On Tuesday, we wrote: "The Pac-12 will establish its national identity on Saturday. Simple as that."
On Saturday, the Pac-12 went 8-1 in nonconference games and established the conference's national identity: Legit.
The Pac-12 went 3-1 in matchups with the Big Ten, beating two ranked teams. UCLA scored 38 consecutive points to win 41-21 at No. 23 Nebraska. No one really knows how to explain what happened at the end of No. 20 Wisconsin's visit to Arizona State, but the scoreboard read 32-30 in the Sun Devils' favor when the clock struck zero.
Washington beat Illinois 34-24 in a game played in Chicago. USC bounced back from an embarrassing home loss to Washington State by dominating Boston College 35-7. Oregon made Tennessee look like an FCS team in a 59-14 win. Cal lost 52-34 to No. 4 Ohio State, but it was a decent performance, at least by the Bears' offense.
There were no upsets against overmatched foes -- Arizona, Stanford and Washington State took care of business -- and, in the only conference game, Oregon State and Utah played a barn burner, with the Beavers prevailing in overtime.
Colorado never got a chance to join the party in a revenge game against Fresno State because that game was called due to heavy flooding in Boulder.
The meaning of everything?
Well, Oregon showed its legitimacy as a national title contender under new coach Mark Helfrich, and QB Marcus Mariota established his Heisman Trophy bona fides. That's at the top of the heap.
The Ducks also did enough to eclipse Stanford in the eyes of the Pac-12 blog as the conference's top national title contender. The Cardinal muddled around a bit against Army. While Oregon had preseason questions, it has answered them with a strong 3-0 start.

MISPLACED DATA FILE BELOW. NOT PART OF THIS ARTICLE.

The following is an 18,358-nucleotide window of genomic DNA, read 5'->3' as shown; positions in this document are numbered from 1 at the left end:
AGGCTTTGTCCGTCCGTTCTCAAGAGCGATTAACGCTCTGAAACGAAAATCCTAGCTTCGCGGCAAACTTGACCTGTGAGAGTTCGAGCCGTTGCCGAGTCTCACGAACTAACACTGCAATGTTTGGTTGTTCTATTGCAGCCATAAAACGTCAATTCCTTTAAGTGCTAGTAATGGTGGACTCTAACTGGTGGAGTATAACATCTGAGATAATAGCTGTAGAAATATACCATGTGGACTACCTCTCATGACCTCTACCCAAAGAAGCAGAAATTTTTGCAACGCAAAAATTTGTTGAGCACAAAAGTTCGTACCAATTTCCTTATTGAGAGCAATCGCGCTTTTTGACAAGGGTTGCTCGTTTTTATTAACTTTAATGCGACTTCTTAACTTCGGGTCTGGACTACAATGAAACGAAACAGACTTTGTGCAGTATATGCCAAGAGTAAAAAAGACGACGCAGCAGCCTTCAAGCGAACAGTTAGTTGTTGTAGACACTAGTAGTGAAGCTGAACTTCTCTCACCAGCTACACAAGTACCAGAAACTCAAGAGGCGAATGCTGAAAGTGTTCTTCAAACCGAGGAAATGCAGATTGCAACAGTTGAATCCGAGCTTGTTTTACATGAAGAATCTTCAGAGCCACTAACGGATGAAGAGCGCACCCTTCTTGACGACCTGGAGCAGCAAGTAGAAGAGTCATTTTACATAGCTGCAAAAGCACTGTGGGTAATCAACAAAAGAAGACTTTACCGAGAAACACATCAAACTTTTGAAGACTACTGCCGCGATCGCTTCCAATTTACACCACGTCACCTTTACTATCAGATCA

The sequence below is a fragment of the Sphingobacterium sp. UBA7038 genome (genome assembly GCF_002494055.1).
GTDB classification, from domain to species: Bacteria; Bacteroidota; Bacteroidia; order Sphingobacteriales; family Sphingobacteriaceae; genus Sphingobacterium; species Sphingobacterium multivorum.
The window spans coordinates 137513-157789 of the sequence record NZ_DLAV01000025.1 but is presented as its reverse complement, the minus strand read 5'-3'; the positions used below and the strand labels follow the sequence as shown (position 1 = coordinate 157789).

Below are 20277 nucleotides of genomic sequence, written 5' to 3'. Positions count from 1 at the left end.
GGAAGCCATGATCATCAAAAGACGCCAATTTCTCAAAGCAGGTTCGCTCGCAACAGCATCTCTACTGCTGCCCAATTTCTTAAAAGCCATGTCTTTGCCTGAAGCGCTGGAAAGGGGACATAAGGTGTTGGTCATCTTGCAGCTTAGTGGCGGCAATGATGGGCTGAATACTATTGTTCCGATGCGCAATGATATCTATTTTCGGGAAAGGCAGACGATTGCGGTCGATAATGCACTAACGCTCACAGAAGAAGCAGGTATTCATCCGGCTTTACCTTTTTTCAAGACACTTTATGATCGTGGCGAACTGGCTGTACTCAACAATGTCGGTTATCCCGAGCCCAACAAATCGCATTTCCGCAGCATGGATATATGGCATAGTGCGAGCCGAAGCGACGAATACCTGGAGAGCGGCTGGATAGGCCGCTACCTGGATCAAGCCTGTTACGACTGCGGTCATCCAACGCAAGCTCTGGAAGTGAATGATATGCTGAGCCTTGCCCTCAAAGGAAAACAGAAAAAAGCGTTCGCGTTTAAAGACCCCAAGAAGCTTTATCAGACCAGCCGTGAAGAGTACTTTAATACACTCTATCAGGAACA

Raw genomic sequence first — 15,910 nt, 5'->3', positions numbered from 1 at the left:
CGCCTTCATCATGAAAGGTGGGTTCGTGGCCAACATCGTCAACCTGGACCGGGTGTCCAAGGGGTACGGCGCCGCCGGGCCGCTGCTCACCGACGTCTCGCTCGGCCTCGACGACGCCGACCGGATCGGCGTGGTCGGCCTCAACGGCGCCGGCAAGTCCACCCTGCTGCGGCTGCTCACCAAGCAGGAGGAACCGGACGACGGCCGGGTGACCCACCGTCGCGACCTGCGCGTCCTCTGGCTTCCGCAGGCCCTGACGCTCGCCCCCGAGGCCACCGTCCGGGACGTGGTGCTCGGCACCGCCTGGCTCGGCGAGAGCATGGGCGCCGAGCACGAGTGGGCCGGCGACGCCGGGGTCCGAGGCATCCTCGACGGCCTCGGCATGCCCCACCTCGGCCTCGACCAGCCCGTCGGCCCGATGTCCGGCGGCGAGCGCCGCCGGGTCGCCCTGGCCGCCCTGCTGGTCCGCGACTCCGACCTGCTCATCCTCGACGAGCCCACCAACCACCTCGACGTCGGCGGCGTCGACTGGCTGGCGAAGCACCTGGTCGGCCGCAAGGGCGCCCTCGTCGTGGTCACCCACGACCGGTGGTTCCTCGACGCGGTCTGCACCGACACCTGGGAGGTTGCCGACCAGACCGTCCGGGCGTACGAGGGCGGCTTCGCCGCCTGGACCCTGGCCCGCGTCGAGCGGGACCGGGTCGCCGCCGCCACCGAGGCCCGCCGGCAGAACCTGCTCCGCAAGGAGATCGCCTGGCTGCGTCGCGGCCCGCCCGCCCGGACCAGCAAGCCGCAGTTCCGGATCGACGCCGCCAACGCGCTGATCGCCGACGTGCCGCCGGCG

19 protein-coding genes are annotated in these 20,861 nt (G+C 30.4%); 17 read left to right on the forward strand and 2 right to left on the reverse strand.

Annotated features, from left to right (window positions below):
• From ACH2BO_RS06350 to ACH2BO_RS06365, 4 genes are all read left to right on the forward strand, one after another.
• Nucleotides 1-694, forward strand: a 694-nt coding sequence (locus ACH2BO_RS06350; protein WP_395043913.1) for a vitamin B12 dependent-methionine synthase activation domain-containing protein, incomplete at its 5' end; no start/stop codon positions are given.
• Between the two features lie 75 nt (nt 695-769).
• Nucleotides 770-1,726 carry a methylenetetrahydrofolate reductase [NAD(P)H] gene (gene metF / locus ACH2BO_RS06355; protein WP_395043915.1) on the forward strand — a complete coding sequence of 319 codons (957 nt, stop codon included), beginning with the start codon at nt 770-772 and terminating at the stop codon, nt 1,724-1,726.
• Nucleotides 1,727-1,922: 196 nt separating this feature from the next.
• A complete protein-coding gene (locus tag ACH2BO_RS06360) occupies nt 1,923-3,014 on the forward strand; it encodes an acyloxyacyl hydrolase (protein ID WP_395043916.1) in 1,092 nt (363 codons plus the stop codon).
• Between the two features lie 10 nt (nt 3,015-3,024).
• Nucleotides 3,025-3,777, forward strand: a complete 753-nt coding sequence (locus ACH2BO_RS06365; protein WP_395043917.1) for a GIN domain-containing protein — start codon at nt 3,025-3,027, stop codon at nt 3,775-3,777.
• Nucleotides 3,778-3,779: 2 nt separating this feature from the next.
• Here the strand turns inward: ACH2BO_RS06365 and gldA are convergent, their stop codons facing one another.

Meanwhile, in the Pac-12 South Division, both UCLA and Arizona State made statements, though the Bruins’ was a bit more impressive on the road. And the Trojans did enough against BC to create a lingering "maybe" over their previously flagging season.
The Bruins could push close to the nation's top 10 this week. They seem poised for a 5-0 start before playing at Stanford and Oregon on back-to-back weekends starting Oct. 19.
Arizona State will be in the Top 25 this week, and that will make the visit to Stanford on Saturday the first Pac-12 matchup this season between ranked teams. A big opportunity for the Sun Devils.
USC gets the Sun Devils in two weeks. If the Trojans beat a strong Utah State team on Saturday and then win at Arizona State, well, suddenly the "Fire Kiffin" talk might die down.
Washington gets a breather on Saturday with Idaho State. Then the Huskies play host to Arizona on Sept. 28 in a potentially big game for both squads. The Wildcats, who have been sitting out the relevancy games with a soft nonconference schedule, will have their own chance to have a "hello world" moment.
But the general meaning is this: In the preseason, the Pac-12 looked like a conference that could have national title contenders. Now there's no doubt Oregon and Stanford are in that mix.
It also looked like the conference was as deep as it has been in years. That's been confirmed. The perceived bottom teams -- Colorado, Washington State and California -- are clearly good enough to give anyone some trouble. It wouldn't be shocking if any of those three rallied for bowl eligibility.
Now the focus switches to conference games, though both USC and Stanford still have games with Notre Dame ahead.
Things can change quickly. Teams perceived to be at the top today could fall. And teams toward the bottom -- hello Oregon State -- could rise.
But the nation took out a measuring stick this weekend, and the Pac-12 measured up.